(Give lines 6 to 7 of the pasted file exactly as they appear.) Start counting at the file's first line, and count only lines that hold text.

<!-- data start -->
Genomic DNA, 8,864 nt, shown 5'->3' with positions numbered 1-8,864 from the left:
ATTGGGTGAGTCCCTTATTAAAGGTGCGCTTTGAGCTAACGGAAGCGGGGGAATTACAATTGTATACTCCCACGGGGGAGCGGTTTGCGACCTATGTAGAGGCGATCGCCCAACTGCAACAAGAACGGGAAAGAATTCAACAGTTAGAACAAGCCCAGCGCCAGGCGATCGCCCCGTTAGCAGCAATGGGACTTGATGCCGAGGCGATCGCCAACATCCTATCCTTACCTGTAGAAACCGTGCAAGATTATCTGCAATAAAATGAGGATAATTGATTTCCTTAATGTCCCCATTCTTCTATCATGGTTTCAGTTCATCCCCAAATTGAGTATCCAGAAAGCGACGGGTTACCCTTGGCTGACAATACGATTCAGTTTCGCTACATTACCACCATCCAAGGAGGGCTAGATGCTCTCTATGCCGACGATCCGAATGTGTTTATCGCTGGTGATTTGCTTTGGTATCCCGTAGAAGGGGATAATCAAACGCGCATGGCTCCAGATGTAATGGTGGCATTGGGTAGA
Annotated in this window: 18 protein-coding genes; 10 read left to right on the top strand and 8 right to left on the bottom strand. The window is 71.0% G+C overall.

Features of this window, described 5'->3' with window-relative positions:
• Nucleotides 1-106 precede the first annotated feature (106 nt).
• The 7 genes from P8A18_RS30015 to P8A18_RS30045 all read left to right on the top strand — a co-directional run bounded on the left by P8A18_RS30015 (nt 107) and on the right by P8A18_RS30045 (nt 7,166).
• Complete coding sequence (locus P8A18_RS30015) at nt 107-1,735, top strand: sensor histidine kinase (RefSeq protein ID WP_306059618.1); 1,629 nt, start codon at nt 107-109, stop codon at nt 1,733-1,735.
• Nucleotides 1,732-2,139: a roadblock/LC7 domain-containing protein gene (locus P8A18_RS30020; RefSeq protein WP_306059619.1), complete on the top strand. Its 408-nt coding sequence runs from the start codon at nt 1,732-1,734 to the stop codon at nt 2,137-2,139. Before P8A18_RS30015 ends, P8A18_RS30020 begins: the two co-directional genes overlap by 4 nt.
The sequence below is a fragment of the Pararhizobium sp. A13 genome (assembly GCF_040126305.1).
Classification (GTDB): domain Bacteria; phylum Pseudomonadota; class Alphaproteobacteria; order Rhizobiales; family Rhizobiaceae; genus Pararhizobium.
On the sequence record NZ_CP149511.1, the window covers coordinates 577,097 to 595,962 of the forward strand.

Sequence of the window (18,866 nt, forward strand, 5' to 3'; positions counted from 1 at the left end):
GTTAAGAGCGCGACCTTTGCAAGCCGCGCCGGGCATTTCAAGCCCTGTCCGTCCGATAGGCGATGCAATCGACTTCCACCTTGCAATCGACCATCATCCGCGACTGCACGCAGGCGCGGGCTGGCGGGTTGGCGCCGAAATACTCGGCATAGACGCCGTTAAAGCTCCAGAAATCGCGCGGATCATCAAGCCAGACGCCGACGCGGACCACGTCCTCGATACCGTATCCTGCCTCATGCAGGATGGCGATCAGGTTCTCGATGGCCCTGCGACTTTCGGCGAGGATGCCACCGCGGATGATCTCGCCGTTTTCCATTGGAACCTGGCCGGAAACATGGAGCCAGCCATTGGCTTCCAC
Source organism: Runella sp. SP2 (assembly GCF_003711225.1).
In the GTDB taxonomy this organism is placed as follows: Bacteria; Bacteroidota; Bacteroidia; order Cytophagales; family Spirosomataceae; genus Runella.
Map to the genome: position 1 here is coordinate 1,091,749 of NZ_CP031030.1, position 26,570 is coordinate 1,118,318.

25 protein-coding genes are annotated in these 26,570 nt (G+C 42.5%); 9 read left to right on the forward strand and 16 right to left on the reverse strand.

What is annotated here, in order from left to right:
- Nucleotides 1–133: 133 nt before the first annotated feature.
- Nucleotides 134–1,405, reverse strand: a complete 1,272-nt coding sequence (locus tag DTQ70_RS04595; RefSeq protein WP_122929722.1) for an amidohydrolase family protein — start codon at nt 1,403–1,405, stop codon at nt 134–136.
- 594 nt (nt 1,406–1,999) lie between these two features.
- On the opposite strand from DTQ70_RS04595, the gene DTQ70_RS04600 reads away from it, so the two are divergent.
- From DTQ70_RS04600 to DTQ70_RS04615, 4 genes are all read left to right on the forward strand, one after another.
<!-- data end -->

• The 7 genes from P8A18_RS30015 to P8A18_RS30045 all read left to right on the top strand — a co-directional run bounded on the left by P8A18_RS30015 (nt 107) and on the right by P8A18_RS30045 (nt 7,166).
• Complete coding sequence (locus P8A18_RS30015) at nt 107-1,735, top strand: sensor histidine kinase (RefSeq protein ID WP_306059618.1); 1,629 nt, start codon at nt 107-109, stop codon at nt 1,733-1,735.